Tuesday, 30 April 2013

A Truly Special Brew

This afternoon, as my children ran around the garden in superhero suits, I made a pot of tea.  It was loose leaf Assam, and it was wonderful.  It's become a fairly regular pleasure of late, and always makes me feel charmingly Edwardian.  I feel as though the vicar might pop by at any moment, ideally on a bicycle, and enquire about my forsythia (for some reason I am obsessed with forsythia today, I have no idea why, sorry).

Anyway, as I sipped my tea, I realised a milestone had passed without my noticing.  My tea was hot, and indeed has been for some time.  When did this happen?  I remember shedding actual tears when my first son was only a few weeks old - tears for hot tea.  Tears for a time when a woman could make a cup of tea and drink it without (obviously, a very sensible) fear of scalding the baby, or a cycle of feeding, winding, nappy changing and crying keeping said woman away from her tea until it had gone distinctly lukewarm.  I remember genuinely envying my husband for going to work and being able to consume hot beverages whenever he liked.  Now, in a faintly more rational mood, I concede he probably can't just stick his phone on mute mid-conference call and head off for a Lapsang Soucho, but back then it seemed like that's what everyone else was doing.  Every other adult I knew was probably quaffing the stuff in steaming mugfuls, while I - in NEED of caffeine - couldn't get near it.

I'll be honest, in the early years people always said "Oh, enjoy this time, it's gone before you know it", and more often than not my smile in return was through gritted teeth.  The early baby years were not my finest.  I didn't feel maternal instincts coursing through my veins immediately.  Oh but I had love in abundance, the sort of love that fulfills all the cliches and genuinely does make you catch your breath in wonder at the small people you've created.  It's a love that pours out of me freely and easily, much like the kids spilling their squash, but I kept waiting for some sense of  'just knowing' what to do, and it didn't really come for a long time.  Mr W and I have always been fairly academic sorts, so we stuck our heads down, read a ton of books and kept going until somehow we all popped through the other side.  And here I am, drinking hot tea.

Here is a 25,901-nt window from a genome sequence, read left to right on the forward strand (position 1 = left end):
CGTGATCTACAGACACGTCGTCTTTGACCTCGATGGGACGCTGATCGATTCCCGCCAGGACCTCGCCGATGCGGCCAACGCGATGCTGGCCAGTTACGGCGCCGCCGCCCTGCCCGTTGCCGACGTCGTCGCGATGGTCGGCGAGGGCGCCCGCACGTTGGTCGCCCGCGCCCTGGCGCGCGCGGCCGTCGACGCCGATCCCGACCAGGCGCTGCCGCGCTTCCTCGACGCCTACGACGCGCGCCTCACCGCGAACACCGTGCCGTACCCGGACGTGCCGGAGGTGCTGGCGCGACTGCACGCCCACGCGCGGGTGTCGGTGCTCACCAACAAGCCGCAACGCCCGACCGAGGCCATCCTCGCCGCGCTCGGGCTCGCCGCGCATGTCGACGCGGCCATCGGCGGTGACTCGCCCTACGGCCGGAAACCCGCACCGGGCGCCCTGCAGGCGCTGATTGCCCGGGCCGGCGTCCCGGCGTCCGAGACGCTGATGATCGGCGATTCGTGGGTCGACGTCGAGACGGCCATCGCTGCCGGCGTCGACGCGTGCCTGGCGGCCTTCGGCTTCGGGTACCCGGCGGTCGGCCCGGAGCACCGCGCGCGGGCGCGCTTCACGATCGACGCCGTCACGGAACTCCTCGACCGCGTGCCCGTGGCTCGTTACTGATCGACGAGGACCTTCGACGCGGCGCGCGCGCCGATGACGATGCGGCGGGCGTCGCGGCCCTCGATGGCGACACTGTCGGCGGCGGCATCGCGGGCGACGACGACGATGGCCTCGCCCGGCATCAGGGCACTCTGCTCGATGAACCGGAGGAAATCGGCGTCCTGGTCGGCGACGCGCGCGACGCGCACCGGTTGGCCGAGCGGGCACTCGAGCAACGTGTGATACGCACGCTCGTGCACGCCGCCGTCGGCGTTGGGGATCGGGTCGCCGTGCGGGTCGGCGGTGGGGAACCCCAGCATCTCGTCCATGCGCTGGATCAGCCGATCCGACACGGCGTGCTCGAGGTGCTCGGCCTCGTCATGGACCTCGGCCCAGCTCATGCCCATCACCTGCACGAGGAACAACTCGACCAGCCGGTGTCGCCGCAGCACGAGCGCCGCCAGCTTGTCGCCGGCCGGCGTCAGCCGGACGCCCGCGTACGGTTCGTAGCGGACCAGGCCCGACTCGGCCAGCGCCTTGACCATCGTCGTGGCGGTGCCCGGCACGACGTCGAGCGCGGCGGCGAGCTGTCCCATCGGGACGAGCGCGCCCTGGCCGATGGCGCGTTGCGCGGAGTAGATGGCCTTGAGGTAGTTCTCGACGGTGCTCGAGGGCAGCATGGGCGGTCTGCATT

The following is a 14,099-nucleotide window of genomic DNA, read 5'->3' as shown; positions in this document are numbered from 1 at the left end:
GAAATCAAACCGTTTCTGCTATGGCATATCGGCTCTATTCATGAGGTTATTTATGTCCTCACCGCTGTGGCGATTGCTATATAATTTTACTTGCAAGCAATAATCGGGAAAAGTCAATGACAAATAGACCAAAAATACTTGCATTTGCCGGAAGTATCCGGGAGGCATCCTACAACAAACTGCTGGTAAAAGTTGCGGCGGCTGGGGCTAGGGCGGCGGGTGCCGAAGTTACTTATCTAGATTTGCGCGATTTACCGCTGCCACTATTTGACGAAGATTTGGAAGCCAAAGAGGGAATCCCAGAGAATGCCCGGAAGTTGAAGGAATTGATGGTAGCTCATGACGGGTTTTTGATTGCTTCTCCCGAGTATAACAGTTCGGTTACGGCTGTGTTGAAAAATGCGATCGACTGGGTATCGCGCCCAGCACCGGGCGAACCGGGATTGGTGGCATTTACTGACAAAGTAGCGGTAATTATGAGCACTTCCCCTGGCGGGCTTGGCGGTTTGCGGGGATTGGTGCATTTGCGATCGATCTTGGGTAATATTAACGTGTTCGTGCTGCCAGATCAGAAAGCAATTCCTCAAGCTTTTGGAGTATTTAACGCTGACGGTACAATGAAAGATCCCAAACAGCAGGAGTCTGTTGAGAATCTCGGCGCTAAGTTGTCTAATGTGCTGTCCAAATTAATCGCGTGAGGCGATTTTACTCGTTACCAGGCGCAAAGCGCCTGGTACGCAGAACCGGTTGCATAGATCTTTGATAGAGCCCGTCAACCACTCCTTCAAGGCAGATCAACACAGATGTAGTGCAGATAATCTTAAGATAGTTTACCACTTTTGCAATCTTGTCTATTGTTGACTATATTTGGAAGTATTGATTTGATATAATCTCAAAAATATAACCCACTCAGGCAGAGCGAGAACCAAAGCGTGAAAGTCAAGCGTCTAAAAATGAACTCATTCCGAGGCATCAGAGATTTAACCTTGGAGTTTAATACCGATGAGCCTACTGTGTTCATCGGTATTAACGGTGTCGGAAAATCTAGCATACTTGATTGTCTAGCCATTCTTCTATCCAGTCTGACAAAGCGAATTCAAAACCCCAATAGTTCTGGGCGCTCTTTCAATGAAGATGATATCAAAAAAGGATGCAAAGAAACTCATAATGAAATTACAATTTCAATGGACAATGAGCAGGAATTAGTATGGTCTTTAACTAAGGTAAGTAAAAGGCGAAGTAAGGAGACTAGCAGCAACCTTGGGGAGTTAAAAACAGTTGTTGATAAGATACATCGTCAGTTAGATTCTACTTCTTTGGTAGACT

Over the last few weeks both children have been offered their school and nursery places, and now I can see parents buying school uniforms (yes, for September, yes I know it's April), and making plans for what they'll do until 3pm each day.  For ages I've looked forward to buying the little name labels to sew into my eldest's school uniform as and when he gets it.  And yet suddenly I find myself saying "Oh there's no rush" and smiling fondly at Mums with babies in the park, almost daring myself to tell them how quickly it passes.  I remember Mr W and I remarking during the baby years that every time we got the hang of it, the goal posts would move and we'd be on to a new stage.  It didn't occur to me at the time that this could just be parenthood in general (maybe Mr W clocked it but thought it wise not to mention it to a woman who was already crying about tea).

And so we roll towards the next chapter, I suppose.  As a frazzled mum of a newborn, the first day of school seemed miles away.  Suddenly, it looms large and I feel a compulsion to squeeze every last superhero-costumed drop out of the coming months.  If you are reading this with children of a similar age, then good luck, old chum, as we prepare for this new adventure.  If you're still in the baby years, come on over and I'll gladly cuddle the baby while you try the Assam...

Tuesday, 23 April 2013

St George & The Dragon

Sometimes my mind likes to go off on adventures of its own.  Here's what happened when it did so today...

A valiant knight trots by on his steed
As sunlight dapples a lake in Silene,
Where the people fear a dragon
That's hungry and mean.
For years it has been their custom
To present this beast with fine lambs,
But now there's a shortage of poor woolly friends,
And the dragon eschews their burgers and hams.

"There's an obvious solution"
The town's menfolk declare,
"We'll give him a maiden!"
The ladies look scared.
"Are you crazy?!" they cry
Manicured hands held aloft -
"We'll slay him ourselves,
If you're all too soft."

"Don't get all Beyonce on us"
The men retort in a huff.
"Ok", the Princess steps forward,
"I think that's enough!
I'll talk to the dragon,
I love a good cause"
As she goes over to chat,
He grabs her in his jaws.

The princess screams out
As the people watch the saga
"Get off me, you half wit,
This dress is Balenciaga!"
She spies St George and cries:
"Help me, good sir, I can't do this solo"
St George shrugs his shoulders:
"Sure, after all - YOLO"

And verrily he slays the dragon,
(Who I imagine felt rather bitter)
"Let us feast and be merry!
But first, let's get this on Twitter"
Thus the legend became recorded
With many a Facebook 'like' and 'share'
And St George felt jolly relieved
To have saved the maiden so fierce and so fair.

Wednesday, 17 April 2013

Alpha seems to be the hardest word

Is it possible to wonder if you're an Alpha Male or Female, or is the mere act of wondering distinctly un-Alpha?  Today, much (more) is being written about a very famous Alpha Female, and it prompted me to ponder where I stand in the greek alphabet order of things.